By Ash Cottrell
It was a particularly hot day in Melbourne and as I approached the theatre, I found myself thinking more about the ability of the venue’s air conditioner to sustain me through sixty-five minutes, no interval, than the performance I was about to see.
After a few false starts getting along to this play, I finally saw it last Thursday evening at Red Stitch Actors’ Theatre. Wittenoom, written by Mary Ann Butler and directed by Susie Dee, was in short, a sensation. The writing took the audience on a frightful journey through some very dark history embedded deep in the Australian outback. The play was set against the backdrop of the infamous Wittenoom, Western Australia, located north-north-east of Perth – a former town, I’m ashamed to say that I knew nothing about until last week. Basic Google searches will tell you that Wittenoom was declared a contaminated site and ultimately closed in 2007, due to risk of asbestos poisoning. A great backdrop for a dramatic play, uncovering a terrifying part of our history and evidence of the human potential for greed. I was both horrified and hooked.
Wittenoom told the story of mother and daughter (Dot and Pearl, respectively) as they came to terms with a terminal diagnosis and the slow realisation that their town was built on a lie. Mining and the promise of a new future had brought them there and the play explores the rumbling horror of realising you are a part of something corrupt and broken. The storytelling also subtlety and effectively explored insidious racism and a lifetime of regret.
Truth be told, I’m a sucker for an outback Australiana story. Born and raised in a remote town myself, I perpetually find myself yearning for open spaces, irrespective of just how barren and unforgiving they can be. While the Australian landscape is celebrated in pop culture, what is often missed (but achieved here), is the foreboding nature of the outback, the terrifying loneliness and isolation that can be experienced in places like the Pilbara. It’s often not realised authentically on stage, not to mention, screen but the artistic team behind this performance did an excellent job of telling that story with beauty, simplicity, and an undeniable sense of drama.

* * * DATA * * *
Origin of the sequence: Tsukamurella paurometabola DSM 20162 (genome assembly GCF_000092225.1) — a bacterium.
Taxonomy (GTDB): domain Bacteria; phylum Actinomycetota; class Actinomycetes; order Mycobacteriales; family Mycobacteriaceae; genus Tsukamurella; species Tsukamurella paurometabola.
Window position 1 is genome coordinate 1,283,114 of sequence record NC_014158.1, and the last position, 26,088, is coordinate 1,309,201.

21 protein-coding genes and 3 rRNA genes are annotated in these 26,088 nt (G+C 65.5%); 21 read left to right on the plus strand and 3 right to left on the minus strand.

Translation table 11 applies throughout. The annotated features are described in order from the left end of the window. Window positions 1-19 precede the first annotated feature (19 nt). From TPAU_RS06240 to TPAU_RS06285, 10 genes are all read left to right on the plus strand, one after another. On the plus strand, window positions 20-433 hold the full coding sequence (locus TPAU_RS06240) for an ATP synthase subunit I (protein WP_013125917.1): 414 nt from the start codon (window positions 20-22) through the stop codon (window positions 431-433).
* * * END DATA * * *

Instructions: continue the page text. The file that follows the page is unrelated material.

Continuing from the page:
Set and costume design (Dann Barber) were on point and with respect to the former, encapsulated interesting levels and spaces for the cast to tell this story. The lighting design was superb, (Rachel Burke and assistant, Spencer Herd), capturing the drama and even the palpable heat of the outback. All of these elements together prompted me to draw comparisons with other seminal Australian work such as, Wake in Freight, which had a similar presence on the stage and screen. It’s that sense that you get as an audience member (when work is this good), where you find yourself transported to another time and place.
With respect to performances, Caroline Lee and Emily Goddard bared their souls on stage for us and it was triumphant. They gave their respective characters lightness and took us by the hand through the darkness, shrouded in dread, fear and the realisation of irreversible damage. I was saddened to see that approximately two thousand people died as a result of asbestos poisoning in Wittenoom – a fact that I cannot get out of my mind. This play has managed to straddle a difficult space of tackling the enormity of the issues embedded in it, with humour and humanity. They did even more than that here, managing a performance that has continued to rattle around in my brain ever since. While this play has finished its run in Melbourne for the moment, I can only imagine that following its domestic premiere, many more iterations of the play will occur. And it will always be timeless because it deals with the universal themes of family, remorse, but also – unconditional love.
Quality work is always dependent on the substance of the writing, first and foremost. This story was not only compelling and engaging, but also had an inherent social justice slant to it. The call to action in this play was strong and further, it contributed to a newfound interest for me in this history. The audience appeared to love it as well. It is my personal belief that it would have garnered a standing ovation, had it not been so hot.
Images: Jodie Hutchinson